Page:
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Upside Down on Clean Energy

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In America today, the truth is upside down on clean energy. I believe this is the primary reason we lost climate legislation in the Senate. Perception is reality, and reality is upside down.

Upside down. We have allowed ourselves to be successfully tarred as the people who will hurt the economy by the fossil fuel forces who will guarantee the economic decline of America.

As long as we are defined as the people who are going to raise everyone's energy bills, we will not succeed politically. And that's what we are now in the energy debate in Washington.

Upside down. As clean energy transformation is the best -- it may be the only -- path to strong economic and job growth, including rebuilding our industrial base and economic competitiveness. As the British economist Nicholas Stern has said of clean energy, "these investments will play the role of the railways, electricity, the motor car and information technology in earlier periods of economic history."

Clean energy transformation, if properly financed and combined with energy-saving technologies, will lead to lower energy bills for Americans than our current path, as McKinsey and others have repeatedly demonstrated. Lower net bills, cheaper transportation and price stability.

Upside down. Because sticking to fossil fuel business as usual will cause the economic decline of America. It will lead to much higher gasoline and food prices as world demand increases, losing the next industrial wave to China and Korea, the transfer of our wealth to the Middle East, trillions more for resource wars, and the enormous costs of climate adaptation and climate disruption. Sea walls, droughts, floods, snowpack loss, loss of agriculture and drinking water -- not exactly economic benefits.

Upside down. You know it. I know it. But we don't talk this way. We are on the economic defensive, and it's our own fault. We can't win if we're the people who will hurt the economy.

It's time that we became the pro-growth forces, and painted the tiny group of companies standing in the way, and their political apologists, as ANTI-GROWTH. Because that's what they are. Anti-growth for everyone but themselves.

The Wall Street Journal -- anti-growth. John Boehner and Mitch McConnell -- anti-growth. Exxon, Peabody, the Koch brothers, Midwestern utilities, BP, Chevron, Rupert Murdoch, Sarah Palin -- all in the way of a better economic future for America. All leading us to further industrial decline, decaying infrastructure, job loss, and higher food and gas prices.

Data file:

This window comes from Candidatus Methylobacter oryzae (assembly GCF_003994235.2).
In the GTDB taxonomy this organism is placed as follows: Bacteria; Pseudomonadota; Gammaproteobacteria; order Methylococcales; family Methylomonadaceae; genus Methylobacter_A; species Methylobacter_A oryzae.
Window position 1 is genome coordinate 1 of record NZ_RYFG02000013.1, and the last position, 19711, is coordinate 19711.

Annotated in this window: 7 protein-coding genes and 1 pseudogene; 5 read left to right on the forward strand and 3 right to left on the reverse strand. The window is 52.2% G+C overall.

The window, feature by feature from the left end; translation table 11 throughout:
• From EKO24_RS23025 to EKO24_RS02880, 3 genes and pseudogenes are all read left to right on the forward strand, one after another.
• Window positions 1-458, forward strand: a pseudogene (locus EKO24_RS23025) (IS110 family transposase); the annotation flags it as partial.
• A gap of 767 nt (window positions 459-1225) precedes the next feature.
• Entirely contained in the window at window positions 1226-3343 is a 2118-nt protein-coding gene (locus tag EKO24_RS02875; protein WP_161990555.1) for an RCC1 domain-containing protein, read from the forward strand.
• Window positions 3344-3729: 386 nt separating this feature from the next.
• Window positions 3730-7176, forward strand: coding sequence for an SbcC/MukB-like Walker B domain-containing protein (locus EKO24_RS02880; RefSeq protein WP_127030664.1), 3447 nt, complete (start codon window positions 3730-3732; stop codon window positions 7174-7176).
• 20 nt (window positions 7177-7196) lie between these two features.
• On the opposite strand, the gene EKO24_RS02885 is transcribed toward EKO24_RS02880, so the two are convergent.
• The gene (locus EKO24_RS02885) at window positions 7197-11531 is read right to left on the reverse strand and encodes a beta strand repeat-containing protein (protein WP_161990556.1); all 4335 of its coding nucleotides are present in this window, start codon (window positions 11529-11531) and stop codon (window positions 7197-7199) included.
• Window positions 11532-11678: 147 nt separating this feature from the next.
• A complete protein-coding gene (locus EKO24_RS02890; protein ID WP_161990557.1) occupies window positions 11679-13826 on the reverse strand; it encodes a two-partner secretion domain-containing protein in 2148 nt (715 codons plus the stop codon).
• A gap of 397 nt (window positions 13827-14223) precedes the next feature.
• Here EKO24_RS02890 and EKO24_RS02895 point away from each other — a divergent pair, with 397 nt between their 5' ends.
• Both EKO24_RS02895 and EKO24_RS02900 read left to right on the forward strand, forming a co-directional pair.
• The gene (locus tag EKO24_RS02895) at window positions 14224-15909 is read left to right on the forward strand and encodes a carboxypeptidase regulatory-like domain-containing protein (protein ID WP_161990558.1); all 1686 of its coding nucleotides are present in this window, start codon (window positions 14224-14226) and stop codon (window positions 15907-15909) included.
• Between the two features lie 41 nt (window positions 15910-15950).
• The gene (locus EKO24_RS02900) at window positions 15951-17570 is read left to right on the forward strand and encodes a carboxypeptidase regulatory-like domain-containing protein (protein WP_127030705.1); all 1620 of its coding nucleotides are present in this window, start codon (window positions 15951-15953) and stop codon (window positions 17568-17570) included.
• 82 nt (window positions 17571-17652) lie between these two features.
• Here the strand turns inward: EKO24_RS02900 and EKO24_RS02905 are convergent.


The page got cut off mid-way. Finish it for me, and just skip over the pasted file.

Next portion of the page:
We have the facts to show it. When are we going to tell our story? When are we going to stop relying mostly on quietly presenting facts to officials in person or speaking largely to the converted. When are we going to seize the economic initiative in the public and Washington discourse?

Recently, I had lunch with a top editor of one of America's leading news organizations. I mentioned that it has been true for many years now that rooftop solar electricity is cost-effective in most of the country for new homes when financed by the home mortgage. The editor accused me of distortion, because "everybody knows solar is too expensive." But I'm right -- it's been true for many years, even at higher interest rates than now. Why doesn't this editor know? You can't blame the editor. It's our fault.

Of course we also have to put the climate and Congressional skeptics on the defensive, explain and defend the science, and challenge the media to stop featuring industry propagandists and skeptical bloggers as equal to published, peer-reviewed climate scientists. Of course we need Californians and residents of Phoenix and Las Vegas to understand their irrigation and drinking water days are numbered. Washingtonians to visualize the inevitable flooding of the nation's monuments and many weeks of over 95 degree temperatures. Chicagoans to expect heat wave deaths in the thousands like France. Farmers to understand what's coming.

But if we don't show that our path leads to prosperity, and theirs to economic decline, we won't win politically, we won't get the R&D and investments funds the industry needs, we won't end fossil fuel subsidies, restore the jobs of Americans and we will still be trying to get a price on carbon five years from now or even longer.

So let's get started. It's time to turn things rightside up for our country.

Adapted from my remarks at the Sierra Club Climate Solutions Summit, November 18, 2010, San Francisco.

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